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Bill Clinton's Plan for World Domination


The CGI is divided into four topics: promoting good governance, reducing global poverty, improving the environment, and religious reconciliation. Dozens of world leaders are scheduled to attend—Tony Blair, Shimon Peres, and King Abdullah among them. Because Clinton wants the conference to be bipartisan, he personally invited Rupert Murdoch and Arnold Schwarzenegger. (Condi is also attending.)

What he hopes will distinguish it from others will be its outcome. “Ideally,” he says, “if between 500 and 1,000 people actually fill out those little forms and say, This is what I’m going to do to fight poverty, in terms of investing in Gaza or helping a country abolish their school fees, or This is what I’m going to do to fight global warming—as the head of company, I’m going to save the equivalent of 100,000 cars a year on the highway . . . ” You can almost hear the man who came of age during the sixties speaking, until he comes up with a perfect third-way description of the event: “It’s social entrepreneurialism!” And perhaps it will be, if it works—as well as a means for him to deliver on the goals of his presidency, even if it’s after the fact. How funny that Clinton had to form a nongovernmental organization—“become his own NGO,” as he likes to say—in order to finally fulfill his promise. Then again, maybe that’s appropriate for a man who gave an elegy for Big Government in his 1996 State of the Union.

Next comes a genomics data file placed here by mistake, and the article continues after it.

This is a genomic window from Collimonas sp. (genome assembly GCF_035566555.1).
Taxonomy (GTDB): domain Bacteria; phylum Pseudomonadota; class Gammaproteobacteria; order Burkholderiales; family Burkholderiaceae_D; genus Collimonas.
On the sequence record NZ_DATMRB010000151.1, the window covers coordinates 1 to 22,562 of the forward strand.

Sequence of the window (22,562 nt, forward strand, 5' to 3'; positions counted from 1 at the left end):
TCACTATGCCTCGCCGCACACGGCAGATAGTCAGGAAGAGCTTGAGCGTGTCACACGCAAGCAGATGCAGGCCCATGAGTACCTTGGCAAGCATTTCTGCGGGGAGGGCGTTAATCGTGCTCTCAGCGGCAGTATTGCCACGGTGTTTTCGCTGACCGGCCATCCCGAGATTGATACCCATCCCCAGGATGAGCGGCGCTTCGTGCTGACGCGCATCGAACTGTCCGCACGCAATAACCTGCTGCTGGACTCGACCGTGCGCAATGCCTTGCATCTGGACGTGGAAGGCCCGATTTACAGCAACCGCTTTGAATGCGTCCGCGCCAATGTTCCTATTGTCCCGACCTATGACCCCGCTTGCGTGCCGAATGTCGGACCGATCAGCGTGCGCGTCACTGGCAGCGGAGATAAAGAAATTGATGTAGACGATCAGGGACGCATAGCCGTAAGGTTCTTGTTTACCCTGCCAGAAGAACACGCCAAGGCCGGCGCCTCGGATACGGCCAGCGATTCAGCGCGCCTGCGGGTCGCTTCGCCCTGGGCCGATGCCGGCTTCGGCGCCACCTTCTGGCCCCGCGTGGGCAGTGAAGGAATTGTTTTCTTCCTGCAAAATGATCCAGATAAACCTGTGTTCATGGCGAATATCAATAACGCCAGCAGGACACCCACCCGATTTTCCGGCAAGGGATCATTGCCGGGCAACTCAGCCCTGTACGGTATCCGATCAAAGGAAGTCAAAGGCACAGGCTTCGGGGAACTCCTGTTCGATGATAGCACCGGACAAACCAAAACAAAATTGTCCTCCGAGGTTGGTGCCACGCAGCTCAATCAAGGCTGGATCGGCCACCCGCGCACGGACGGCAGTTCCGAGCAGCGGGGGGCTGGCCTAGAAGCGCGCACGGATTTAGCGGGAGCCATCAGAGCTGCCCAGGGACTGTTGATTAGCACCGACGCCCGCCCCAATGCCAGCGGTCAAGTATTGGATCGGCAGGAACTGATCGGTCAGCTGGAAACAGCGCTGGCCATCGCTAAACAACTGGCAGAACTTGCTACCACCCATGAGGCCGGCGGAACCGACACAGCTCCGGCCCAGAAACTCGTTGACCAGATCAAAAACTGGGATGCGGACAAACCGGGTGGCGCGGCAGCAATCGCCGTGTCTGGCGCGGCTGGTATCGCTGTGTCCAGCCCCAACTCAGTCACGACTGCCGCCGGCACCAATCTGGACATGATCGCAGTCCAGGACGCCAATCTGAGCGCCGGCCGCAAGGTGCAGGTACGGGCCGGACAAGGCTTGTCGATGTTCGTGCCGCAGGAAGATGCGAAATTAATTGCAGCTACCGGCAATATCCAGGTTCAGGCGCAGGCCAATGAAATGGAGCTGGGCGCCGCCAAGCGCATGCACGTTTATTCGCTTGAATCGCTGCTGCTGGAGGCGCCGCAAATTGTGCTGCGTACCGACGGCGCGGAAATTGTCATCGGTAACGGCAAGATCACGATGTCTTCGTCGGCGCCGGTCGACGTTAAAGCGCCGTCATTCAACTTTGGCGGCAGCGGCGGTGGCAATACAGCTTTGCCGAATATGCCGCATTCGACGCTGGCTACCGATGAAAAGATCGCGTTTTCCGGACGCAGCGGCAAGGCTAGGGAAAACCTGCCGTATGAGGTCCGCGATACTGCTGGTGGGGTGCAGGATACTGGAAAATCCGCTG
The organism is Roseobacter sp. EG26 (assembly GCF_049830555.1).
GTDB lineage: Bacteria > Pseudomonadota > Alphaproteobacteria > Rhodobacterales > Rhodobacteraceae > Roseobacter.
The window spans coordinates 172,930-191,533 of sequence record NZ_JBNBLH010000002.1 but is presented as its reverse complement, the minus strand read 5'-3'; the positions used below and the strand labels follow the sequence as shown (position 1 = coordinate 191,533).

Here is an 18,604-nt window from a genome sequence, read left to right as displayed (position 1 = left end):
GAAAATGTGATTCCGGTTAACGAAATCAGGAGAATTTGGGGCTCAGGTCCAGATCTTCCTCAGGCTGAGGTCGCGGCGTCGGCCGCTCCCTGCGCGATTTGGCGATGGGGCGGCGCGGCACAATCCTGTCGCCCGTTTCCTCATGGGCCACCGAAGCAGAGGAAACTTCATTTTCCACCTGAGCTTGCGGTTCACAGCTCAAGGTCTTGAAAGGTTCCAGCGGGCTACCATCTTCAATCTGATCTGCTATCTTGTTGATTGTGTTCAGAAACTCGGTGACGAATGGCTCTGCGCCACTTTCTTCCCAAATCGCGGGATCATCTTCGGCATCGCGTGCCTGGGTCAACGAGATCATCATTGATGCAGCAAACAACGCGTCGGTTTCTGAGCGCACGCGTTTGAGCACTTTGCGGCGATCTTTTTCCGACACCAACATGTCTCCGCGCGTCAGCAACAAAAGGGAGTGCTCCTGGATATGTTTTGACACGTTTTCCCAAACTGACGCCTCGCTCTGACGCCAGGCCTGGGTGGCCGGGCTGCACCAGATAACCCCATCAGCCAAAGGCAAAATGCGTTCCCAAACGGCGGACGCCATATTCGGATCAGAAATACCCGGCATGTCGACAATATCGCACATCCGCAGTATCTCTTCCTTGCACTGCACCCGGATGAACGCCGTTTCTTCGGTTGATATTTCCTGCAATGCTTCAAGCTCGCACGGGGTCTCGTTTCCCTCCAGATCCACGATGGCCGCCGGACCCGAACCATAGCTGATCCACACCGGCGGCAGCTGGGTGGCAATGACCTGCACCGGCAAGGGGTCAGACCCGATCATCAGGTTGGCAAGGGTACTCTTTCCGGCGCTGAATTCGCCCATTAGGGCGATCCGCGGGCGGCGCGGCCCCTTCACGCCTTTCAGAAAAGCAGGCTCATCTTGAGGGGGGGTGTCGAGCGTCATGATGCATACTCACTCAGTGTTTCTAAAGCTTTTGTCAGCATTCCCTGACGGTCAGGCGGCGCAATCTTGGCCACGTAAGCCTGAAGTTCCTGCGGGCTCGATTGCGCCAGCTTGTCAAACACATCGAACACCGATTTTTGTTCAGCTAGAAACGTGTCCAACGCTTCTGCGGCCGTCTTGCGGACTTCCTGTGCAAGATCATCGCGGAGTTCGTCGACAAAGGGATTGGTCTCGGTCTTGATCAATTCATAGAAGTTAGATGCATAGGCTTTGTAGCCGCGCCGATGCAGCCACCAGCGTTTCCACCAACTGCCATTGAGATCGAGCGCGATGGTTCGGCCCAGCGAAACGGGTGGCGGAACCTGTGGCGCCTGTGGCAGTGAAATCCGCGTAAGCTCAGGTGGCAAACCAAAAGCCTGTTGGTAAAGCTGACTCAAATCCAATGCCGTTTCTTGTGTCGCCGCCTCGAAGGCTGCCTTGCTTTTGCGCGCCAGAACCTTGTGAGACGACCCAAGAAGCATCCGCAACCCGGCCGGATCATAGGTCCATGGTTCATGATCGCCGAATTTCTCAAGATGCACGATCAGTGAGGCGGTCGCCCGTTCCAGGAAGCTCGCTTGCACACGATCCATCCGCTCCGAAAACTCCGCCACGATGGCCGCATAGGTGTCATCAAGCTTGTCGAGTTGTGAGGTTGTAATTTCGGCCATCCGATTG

“Whenever I hear him speak,” says McCurry, “I’m struck by how he still talks about wanting the United States to emerge with noble purpose in this incredible age we’re in. It’s what he wanted his presidency to be about, but it got diverted for a number of reasons, some less savory than others. Some just because of the realities of the times.”

Perhaps that’s the loveliest thing for Clinton about being released from public office: As a politician, he was a pragmatist, but as a civilian, he’s an idealist again. Watching him in Africa, it’s impossible to feel an ounce of cynicism about his motives. He’s genuinely delighted that Kenya has abolished its school fees. He really does think that the AIDS crisis is a problem that can be solved. He could be playing golf right now. But he’s not—he’s in sweltering AIDS clinics in Zanzibar at four in the afternoon.

And maybe—just maybe—he’ll figure out a way to use this new, internationalist phase of his life as a dress rehearsal for his future and final act, as secretary-general of the U.N. When he’s 75, say. “I just don’t know,” Clinton says, stammering a bit, as he leaves the genocide memorial and heads back into his SUV. “There’s never been an American secretary-general. So you know, I just, I, I can’t imagine it would ever really happen.” He considers. “I mean, if Hillary weren’t in politics, if we didn’t have anything else to do, if I were lucid and strong, if someone really wanted me to do it, I guess I’d think about it.”

Then he jumps into the car and heads to the airport, where he’ll shortly be leaving for the Canary Islands—a seventeen-hour flight, to a place where he’ll spend a single day.


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